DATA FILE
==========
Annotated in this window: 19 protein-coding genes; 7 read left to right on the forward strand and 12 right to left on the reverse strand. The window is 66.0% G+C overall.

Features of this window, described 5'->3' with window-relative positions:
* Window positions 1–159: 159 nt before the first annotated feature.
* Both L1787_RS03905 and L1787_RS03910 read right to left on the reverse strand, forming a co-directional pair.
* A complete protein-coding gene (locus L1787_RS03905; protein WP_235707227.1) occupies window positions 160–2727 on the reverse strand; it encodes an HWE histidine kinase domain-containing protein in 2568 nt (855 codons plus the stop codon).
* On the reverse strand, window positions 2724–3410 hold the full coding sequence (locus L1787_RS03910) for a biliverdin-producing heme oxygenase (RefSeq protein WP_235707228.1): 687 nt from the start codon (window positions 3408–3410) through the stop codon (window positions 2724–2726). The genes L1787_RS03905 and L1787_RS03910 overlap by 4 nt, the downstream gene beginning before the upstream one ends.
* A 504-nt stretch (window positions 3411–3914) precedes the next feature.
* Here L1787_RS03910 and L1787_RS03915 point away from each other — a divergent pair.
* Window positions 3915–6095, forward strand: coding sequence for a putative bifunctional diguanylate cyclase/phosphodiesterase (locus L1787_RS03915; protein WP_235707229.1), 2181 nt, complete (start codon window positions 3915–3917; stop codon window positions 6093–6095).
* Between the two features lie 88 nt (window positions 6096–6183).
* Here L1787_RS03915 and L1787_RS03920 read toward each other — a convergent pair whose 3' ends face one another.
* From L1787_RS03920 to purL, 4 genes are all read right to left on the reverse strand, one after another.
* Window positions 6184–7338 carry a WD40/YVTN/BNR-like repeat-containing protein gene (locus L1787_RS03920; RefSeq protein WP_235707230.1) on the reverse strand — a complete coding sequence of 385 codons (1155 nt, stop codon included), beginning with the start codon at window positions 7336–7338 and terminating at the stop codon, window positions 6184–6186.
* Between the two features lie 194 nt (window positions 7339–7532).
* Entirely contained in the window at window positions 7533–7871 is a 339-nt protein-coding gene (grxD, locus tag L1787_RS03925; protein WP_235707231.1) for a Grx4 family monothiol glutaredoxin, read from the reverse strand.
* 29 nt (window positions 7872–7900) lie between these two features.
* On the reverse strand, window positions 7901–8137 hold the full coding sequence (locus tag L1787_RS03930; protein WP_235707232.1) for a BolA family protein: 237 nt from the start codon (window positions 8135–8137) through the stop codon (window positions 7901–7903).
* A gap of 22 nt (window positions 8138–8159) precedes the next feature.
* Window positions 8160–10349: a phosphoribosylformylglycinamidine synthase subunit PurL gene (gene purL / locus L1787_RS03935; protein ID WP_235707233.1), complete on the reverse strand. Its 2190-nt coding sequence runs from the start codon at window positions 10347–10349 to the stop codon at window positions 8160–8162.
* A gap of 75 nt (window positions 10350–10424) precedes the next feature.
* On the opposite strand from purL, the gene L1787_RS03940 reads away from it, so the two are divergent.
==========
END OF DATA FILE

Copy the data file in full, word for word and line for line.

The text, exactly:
Annotated in this window: 19 protein-coding genes; 7 read left to right on the forward strand and 12 right to left on the reverse strand. The window is 66.0% G+C overall.

Features of this window, described 5'->3' with window-relative positions:
* Window positions 1–159: 159 nt before the first annotated feature.
* Both L1787_RS03905 and L1787_RS03910 read right to left on the reverse strand, forming a co-directional pair.
* A complete protein-coding gene (locus L1787_RS03905; protein WP_235707227.1) occupies window positions 160–2727 on the reverse strand; it encodes an HWE histidine kinase domain-containing protein in 2568 nt (855 codons plus the stop codon).
* On the reverse strand, window positions 2724–3410 hold the full coding sequence (locus L1787_RS03910) for a biliverdin-producing heme oxygenase (RefSeq protein WP_235707228.1): 687 nt from the start codon (window positions 3408–3410) through the stop codon (window positions 2724–2726). The genes L1787_RS03905 and L1787_RS03910 overlap by 4 nt, the downstream gene beginning before the upstream one ends.
* A 504-nt stretch (window positions 3411–3914) precedes the next feature.
* Here L1787_RS03910 and L1787_RS03915 point away from each other — a divergent pair.
* Window positions 3915–6095, forward strand: coding sequence for a putative bifunctional diguanylate cyclase/phosphodiesterase (locus L1787_RS03915; protein WP_235707229.1), 2181 nt, complete (start codon window positions 3915–3917; stop codon window positions 6093–6095).
* Between the two features lie 88 nt (window positions 6096–6183).
* Here L1787_RS03915 and L1787_RS03920 read toward each other — a convergent pair whose 3' ends face one another.
* From L1787_RS03920 to purL, 4 genes are all read right to left on the reverse strand, one after another.
* Window positions 6184–7338 carry a WD40/YVTN/BNR-like repeat-containing protein gene (locus L1787_RS03920; RefSeq protein WP_235707230.1) on the reverse strand — a complete coding sequence of 385 codons (1155 nt, stop codon included), beginning with the start codon at window positions 7336–7338 and terminating at the stop codon, window positions 6184–6186.
* Between the two features lie 194 nt (window positions 7339–7532).
* Entirely contained in the window at window positions 7533–7871 is a 339-nt protein-coding gene (grxD, locus tag L1787_RS03925; protein WP_235707231.1) for a Grx4 family monothiol glutaredoxin, read from the reverse strand.
* 29 nt (window positions 7872–7900) lie between these two features.
* On the reverse strand, window positions 7901–8137 hold the full coding sequence (locus tag L1787_RS03930; protein WP_235707232.1) for a BolA family protein: 237 nt from the start codon (window positions 8135–8137) through the stop codon (window positions 7901–7903).
* A gap of 22 nt (window positions 8138–8159) precedes the next feature.
* Window positions 8160–10349: a phosphoribosylformylglycinamidine synthase subunit PurL gene (gene purL / locus L1787_RS03935; protein ID WP_235707233.1), complete on the reverse strand. Its 2190-nt coding sequence runs from the start codon at window positions 10347–10349 to the stop codon at window positions 8160–8162.
* A gap of 75 nt (window positions 10350–10424) precedes the next feature.
* On the opposite strand from purL, the gene L1787_RS03940 reads away from it, so the two are divergent.